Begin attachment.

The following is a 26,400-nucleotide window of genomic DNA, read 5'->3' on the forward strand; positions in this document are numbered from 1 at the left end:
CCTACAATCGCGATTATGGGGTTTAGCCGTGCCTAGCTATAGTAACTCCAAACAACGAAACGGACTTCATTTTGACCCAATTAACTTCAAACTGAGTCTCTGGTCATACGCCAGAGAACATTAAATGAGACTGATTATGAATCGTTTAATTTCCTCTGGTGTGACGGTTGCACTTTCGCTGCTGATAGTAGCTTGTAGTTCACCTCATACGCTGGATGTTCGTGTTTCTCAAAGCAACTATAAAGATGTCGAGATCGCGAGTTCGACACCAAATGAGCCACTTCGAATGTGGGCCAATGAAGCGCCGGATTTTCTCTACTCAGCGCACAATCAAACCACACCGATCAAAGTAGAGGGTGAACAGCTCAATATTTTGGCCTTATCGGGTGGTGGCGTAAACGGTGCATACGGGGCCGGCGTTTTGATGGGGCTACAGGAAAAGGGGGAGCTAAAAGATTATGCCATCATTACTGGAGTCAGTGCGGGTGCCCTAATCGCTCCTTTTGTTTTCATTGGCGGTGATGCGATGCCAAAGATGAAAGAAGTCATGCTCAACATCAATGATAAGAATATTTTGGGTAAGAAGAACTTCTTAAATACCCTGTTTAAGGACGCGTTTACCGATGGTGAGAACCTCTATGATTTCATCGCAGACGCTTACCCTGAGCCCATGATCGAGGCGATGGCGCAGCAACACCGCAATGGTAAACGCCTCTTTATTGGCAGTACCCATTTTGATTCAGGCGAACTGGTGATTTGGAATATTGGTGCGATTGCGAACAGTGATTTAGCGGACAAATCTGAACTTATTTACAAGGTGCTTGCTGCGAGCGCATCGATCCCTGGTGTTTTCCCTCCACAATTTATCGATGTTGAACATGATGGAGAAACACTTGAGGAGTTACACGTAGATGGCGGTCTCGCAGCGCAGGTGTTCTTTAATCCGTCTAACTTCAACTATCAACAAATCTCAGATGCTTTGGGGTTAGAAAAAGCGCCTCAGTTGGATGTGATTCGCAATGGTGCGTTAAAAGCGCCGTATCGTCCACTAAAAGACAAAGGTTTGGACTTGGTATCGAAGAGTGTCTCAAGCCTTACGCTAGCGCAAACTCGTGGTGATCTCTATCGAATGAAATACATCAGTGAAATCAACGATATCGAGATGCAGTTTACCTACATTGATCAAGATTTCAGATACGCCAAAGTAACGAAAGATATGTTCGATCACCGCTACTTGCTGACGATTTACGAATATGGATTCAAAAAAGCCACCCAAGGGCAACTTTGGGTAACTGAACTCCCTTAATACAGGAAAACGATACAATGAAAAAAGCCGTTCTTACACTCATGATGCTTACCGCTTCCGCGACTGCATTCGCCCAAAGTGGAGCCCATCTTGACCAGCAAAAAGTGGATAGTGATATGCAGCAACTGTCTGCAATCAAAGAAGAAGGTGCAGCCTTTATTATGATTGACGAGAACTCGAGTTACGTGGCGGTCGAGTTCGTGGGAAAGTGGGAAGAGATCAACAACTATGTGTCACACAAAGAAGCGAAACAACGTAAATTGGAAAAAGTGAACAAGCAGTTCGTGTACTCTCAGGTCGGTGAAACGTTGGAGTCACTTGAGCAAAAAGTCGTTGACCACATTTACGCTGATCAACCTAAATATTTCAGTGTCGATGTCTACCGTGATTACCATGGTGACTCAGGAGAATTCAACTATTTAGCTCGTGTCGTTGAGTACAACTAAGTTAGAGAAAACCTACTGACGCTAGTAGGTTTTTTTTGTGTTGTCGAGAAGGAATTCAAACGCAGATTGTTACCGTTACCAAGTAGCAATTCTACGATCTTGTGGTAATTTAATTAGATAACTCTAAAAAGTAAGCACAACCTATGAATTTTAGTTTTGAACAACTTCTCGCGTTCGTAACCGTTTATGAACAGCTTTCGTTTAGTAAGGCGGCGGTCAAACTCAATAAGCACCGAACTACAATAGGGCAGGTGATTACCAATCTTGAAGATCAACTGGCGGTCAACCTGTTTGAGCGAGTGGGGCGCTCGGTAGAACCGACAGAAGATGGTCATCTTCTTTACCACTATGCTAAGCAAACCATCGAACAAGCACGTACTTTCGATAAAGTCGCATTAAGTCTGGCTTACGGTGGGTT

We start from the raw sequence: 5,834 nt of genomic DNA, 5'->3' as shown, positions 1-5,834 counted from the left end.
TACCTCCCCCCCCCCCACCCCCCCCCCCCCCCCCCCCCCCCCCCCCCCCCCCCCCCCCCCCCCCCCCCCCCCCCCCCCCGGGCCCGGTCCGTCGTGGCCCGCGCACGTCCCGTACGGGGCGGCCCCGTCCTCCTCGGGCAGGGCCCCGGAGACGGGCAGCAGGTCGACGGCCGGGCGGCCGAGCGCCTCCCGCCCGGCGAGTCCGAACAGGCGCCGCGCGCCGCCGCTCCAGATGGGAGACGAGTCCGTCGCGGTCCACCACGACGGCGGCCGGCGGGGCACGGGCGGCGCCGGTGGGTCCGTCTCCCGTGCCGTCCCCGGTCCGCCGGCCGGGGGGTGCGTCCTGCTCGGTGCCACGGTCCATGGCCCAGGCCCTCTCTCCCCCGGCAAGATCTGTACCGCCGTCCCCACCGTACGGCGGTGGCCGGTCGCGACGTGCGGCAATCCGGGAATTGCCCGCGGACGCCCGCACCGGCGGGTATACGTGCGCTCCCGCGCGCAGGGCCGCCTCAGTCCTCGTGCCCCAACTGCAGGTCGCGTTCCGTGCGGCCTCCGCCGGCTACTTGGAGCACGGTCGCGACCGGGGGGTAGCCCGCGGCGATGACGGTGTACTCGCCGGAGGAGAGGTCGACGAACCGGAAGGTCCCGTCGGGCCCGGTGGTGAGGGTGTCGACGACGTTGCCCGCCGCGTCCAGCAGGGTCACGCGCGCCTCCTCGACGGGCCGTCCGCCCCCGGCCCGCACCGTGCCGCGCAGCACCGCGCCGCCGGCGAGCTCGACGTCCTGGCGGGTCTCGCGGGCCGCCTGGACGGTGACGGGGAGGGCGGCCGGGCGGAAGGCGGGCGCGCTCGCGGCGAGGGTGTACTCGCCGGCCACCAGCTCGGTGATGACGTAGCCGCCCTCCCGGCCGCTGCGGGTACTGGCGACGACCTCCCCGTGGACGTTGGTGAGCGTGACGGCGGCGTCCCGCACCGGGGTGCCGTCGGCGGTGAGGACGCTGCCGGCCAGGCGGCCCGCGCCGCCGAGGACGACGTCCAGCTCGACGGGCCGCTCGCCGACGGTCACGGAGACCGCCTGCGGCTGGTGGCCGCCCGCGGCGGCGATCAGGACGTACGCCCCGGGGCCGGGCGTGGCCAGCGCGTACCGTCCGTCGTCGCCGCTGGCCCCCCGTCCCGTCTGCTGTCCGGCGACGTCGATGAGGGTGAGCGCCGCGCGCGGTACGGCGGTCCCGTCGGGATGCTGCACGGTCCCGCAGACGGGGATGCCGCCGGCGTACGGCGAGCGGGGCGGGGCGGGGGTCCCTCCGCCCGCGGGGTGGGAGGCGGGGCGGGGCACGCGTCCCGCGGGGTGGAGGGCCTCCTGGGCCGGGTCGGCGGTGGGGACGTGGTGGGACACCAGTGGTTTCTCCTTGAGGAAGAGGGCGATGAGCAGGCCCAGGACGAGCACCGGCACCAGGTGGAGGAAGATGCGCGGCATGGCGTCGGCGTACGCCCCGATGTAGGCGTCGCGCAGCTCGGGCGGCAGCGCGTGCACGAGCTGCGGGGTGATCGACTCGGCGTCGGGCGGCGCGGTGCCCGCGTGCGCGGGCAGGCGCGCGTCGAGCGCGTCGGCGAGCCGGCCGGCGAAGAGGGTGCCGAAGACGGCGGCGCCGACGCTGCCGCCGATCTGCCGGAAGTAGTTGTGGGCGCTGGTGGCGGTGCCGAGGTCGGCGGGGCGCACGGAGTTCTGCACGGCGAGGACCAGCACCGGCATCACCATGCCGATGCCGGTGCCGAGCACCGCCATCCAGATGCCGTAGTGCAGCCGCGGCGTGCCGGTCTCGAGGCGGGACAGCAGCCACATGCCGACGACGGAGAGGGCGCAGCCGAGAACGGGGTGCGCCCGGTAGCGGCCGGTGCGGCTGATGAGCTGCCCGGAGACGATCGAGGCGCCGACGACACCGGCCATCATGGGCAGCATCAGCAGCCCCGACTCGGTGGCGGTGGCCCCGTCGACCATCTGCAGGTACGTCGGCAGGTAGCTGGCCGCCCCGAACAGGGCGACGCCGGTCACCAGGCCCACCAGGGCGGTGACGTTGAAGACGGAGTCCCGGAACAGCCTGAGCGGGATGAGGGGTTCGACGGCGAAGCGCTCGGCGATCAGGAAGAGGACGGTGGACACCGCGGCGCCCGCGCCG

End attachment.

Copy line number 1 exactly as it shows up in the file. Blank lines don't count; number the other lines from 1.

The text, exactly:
The following is a 26,400-nucleotide window of genomic DNA, read 5'->3' on the forward strand; positions in this document are numbered from 1 at the left end: